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Managing Downtime: Discipline is the Focus vs Urgency

Managing Downtime: Discipline is the Focus vs Urgency

The Effects of Poor Time Management Skills

Whether at school or in the workplace, effective time management skills are an important part of achieving success. People who manage their time effectively are more productive, less stressed, more positive and more in control than those who do not. Sometimes, though, it can be difficult to identify the effects of poor time management skills whether in yourself or in others.


Poor time management skills inevitably lead to procrastination. Procrastination is putting off important or necessary work until the very last minute. Usually, when work is put off until the last minute, it is not as well done as it would have been if you devoted more time to it. Procrastination usually leads to poor productivity when you do not complete tasks in a satisfactory manner.

Habitual Lateness

Another effect of poor time management skills is habitual lateness. People who do not plan their use of time properly usually have a difficult time being on time to appointments or turning in work at the scheduled due date. This habitual lateness can also negatively affect their productivity and give them a reputation of being less serious or lazy even when that is not the case.


Poor time management also leads to people overextending themselves, which is a problem that occurs when they take on too much work and do not allocate enough time in which to complete it. People who overextend themselves have a difficult time delegating tasks and figuring out what is a good use of their time. Since they are not aware of how much time they need to complete a task, they also tend not to know when they are taking on too much work and setting themselves up for failure or frustration.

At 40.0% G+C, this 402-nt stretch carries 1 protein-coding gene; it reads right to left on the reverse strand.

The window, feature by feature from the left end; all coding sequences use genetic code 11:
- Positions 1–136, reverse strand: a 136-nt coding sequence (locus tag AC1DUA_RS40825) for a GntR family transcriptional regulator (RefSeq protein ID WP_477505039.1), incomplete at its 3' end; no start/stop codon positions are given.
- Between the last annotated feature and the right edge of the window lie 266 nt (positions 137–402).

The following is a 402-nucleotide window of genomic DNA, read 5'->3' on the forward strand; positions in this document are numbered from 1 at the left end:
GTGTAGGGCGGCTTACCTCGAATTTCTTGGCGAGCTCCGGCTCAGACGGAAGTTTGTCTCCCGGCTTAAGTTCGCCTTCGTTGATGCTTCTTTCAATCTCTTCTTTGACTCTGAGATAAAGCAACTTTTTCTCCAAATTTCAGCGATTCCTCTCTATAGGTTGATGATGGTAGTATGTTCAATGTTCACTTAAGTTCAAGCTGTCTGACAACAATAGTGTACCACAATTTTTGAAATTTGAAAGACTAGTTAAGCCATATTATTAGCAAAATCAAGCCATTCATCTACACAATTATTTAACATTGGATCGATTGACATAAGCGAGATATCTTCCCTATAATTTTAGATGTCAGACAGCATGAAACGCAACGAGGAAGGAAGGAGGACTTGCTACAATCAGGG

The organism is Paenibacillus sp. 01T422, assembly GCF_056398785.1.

8 Powerful Ways To Cultivate Extreme Self-Discipline

Learning to effectively lead yourself and others all comes down to discipline. Happiness, success, and fulfillment stem from focus and self-control. It may be hard to believe when you’re facing an all-you-can-eat buffet, the prospect of making a quick buck, or the lazy lure of sleeping in versus getting on the Peloton, but studies show that people with self-discipline are happier. Why? Because with discipline and self-control we actually accomplish more of the goals we truly care about. Self-discipline is the bridge between goals defined and goals accomplished.

Chapter Eight of my new book - Embrace the Suck: The Navy SEAL Way To An Extraordinary Life - is titled ‘Win More Through Discipline And Accountability.’ People with a higher degree of self-control spend less time debating whether to indulge in behaviors and activities that don’t align with their values or goals. They are more decisive. They don’t let impulses or feelings dictate their choices. They are the architects of their own beliefs and the actions they take to achieve a desired outcome. As a result, they aren’t as easily distracted by temptation and tend to feel more satisfied with their lives.

“You have power over your mind—not outside events. Realize this, and you will find strength.” ~ MARCUS AURELIUS

There are specific strategies you can execute to learn self-discipline and gain the willpower to live a happier, more fulfilling life. If you are looking to take control of your habits and choices, here are the eight most powerful things you can do to master self-discipline—which is imperative for life beyond your comfort zone—and maybe even redefining “extraordinary.”

6 Ways To Develop The Self-Discipline Necessary To Reach Your Goals

You hear people say things like, “I don’t have the willpower to do that,” as they watch their friend order the salad instead of the fried chicken. It’s as if they believe that some people were simply born with divine willpower while others were overlooked as self-discipline superpowers were being handed out. The truth is, self-discipline is a learned skill, not an innate characteristic .